By Matthew Knott, News Editor of Study Travel Magazine


Late last week came the news that universities in the UK hoped would never come but must have privately feared: the number of non-EU students at higher education level has fallen for the first time in 2012/13.

A degree of caution is required. The drop was only one per cent and 2012/13 was therefore the second highest total ever, and non-EU students at undergraduate level actually increased. But with both domestic and EU students numbers falling substantially – a drop no doubt caused by the introduction of greatly increased tuition fees in the 2012/13 academic year – institutions will be alarmed that the valuable income stream from outside the EU may be stagnating at the worst possible time.

It is clear to see what markets have been affected by changes to the UK’s student visa system. Students from India declined by 25 per cent in 2012/13, with the rate of new enrolments from this market almost halving since 2009/10. A couple of months ago, a report from the Council of Graduate Schools in the USA highlighted a sudden surge in Indian applications, which can’t be a coincidence.

Vice-Chancellor of the University of East Anglia, Edward Acton, has squarely blamed the Home Secretary Theresa May and her policies, such as the removal of post-study work rights, for damaging recruitment. “India is going to be by far the biggest market, along with China, as the century progresses, and Britain has a natural affinity with India. Mrs May has just butchered it,” he said to the Times Higher Education.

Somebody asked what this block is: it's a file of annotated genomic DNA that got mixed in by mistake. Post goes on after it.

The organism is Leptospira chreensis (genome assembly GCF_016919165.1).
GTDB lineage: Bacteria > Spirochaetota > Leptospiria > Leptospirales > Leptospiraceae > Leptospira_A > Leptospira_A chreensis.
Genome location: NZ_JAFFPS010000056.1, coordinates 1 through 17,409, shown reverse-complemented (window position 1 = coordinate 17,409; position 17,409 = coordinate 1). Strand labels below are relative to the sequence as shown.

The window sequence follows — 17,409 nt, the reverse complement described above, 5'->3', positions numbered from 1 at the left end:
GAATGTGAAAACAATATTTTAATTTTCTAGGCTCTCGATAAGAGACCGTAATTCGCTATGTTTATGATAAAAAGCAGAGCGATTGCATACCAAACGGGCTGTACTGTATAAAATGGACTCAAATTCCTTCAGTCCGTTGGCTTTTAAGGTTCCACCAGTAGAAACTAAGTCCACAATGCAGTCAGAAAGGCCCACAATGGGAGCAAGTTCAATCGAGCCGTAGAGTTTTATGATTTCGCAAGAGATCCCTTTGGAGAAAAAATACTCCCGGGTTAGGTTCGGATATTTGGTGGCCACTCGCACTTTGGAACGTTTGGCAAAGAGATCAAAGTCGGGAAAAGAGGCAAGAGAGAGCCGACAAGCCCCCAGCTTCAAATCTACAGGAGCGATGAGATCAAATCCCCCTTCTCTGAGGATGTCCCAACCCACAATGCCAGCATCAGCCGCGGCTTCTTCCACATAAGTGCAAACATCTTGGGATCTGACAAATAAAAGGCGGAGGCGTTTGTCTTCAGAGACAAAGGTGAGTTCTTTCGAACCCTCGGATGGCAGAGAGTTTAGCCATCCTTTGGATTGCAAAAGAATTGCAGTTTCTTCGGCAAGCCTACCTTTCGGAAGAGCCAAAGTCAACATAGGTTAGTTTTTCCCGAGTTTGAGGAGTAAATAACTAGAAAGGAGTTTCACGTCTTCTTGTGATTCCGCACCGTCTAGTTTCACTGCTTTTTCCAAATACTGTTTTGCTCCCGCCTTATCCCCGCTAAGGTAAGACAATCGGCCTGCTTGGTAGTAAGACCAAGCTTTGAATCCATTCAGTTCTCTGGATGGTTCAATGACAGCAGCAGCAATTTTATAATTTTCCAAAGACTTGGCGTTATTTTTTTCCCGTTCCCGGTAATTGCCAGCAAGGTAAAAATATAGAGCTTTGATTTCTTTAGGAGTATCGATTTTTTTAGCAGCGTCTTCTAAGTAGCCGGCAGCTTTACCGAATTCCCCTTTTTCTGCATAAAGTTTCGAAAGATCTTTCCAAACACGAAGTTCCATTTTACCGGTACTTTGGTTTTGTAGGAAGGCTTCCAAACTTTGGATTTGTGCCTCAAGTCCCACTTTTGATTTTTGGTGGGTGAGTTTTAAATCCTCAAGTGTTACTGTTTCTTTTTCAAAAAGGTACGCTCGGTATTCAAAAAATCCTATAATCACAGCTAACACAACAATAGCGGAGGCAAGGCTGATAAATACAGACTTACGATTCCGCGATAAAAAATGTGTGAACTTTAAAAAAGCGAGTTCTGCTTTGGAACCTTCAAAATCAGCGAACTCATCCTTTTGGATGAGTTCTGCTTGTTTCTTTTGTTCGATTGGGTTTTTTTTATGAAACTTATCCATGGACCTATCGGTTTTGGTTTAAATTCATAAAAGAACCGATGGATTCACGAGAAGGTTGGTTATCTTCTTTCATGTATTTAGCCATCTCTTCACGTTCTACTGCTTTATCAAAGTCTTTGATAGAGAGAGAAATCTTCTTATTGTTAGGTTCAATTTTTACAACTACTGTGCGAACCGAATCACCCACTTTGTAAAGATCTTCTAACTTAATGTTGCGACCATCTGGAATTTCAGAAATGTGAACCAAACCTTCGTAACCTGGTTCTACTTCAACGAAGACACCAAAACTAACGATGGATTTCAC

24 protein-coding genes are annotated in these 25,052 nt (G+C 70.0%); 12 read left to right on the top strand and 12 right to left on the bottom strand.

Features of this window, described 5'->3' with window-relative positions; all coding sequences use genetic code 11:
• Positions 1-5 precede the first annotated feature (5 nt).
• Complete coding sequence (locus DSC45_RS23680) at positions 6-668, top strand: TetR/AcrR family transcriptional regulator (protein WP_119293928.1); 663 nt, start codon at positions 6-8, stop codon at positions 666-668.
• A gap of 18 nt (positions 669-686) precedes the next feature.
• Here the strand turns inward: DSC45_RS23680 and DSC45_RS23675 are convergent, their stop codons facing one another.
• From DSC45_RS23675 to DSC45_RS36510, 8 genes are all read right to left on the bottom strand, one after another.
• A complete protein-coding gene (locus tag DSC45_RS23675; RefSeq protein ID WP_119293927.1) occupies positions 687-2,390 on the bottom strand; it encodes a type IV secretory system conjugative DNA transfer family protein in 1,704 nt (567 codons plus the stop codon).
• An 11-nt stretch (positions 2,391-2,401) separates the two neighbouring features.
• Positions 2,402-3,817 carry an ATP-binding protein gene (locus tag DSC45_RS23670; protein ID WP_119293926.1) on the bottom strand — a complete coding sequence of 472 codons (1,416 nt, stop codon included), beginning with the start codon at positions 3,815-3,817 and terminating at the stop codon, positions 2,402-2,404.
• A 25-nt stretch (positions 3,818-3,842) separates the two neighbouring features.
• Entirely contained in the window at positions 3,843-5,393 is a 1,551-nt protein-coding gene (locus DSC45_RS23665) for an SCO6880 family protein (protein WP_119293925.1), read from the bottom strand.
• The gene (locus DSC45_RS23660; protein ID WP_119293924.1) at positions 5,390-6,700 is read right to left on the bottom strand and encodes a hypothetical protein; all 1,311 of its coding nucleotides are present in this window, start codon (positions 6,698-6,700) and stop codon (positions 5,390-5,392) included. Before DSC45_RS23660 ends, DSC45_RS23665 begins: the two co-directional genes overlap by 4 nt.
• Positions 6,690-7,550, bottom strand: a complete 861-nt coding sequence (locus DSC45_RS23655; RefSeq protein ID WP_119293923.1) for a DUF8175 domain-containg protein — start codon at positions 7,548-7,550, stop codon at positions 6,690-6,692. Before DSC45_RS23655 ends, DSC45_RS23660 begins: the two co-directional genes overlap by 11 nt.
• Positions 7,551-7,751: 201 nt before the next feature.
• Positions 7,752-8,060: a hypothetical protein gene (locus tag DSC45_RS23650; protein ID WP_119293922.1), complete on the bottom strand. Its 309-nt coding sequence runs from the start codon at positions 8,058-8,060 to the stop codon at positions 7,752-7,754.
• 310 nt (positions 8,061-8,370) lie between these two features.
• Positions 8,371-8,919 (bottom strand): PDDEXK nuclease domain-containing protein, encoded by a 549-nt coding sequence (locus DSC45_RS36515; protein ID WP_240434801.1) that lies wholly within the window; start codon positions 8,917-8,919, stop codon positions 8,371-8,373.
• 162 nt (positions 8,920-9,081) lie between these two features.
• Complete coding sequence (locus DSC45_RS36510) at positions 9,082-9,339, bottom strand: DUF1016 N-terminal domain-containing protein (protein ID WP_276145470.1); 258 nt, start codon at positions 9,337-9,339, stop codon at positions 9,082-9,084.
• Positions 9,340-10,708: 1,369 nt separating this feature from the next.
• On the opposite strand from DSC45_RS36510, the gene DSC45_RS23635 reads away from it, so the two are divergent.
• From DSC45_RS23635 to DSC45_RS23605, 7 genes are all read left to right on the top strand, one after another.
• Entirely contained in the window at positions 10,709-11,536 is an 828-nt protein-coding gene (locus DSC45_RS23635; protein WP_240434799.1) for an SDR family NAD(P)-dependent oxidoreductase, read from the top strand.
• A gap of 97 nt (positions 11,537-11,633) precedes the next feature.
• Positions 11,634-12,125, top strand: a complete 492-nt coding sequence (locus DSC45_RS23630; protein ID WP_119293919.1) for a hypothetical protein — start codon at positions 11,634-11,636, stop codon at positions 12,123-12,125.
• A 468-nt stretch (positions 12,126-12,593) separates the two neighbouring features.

Meanwhile, the Korean outbound market has been struggling of late, and in this week’s ‘View from the desk of…’ Song-Il Cho, President of Uhakadvice agency, reports that the last two years have been the worst he has known.

But some light at the end of the tunnel emerges in our interview, with some positive trends (new destinations, growth of working holidays and gap year travel) developing and signs of economic recovery in 2014. I was lucky enough to interview Mr Cho at the Alphe Korea conference, where many other Korean agents were more optimistic of times ahead, feeling that the market had bottomed out. Good news for educators and agents in what is still one of the world’s key recruitment markets.


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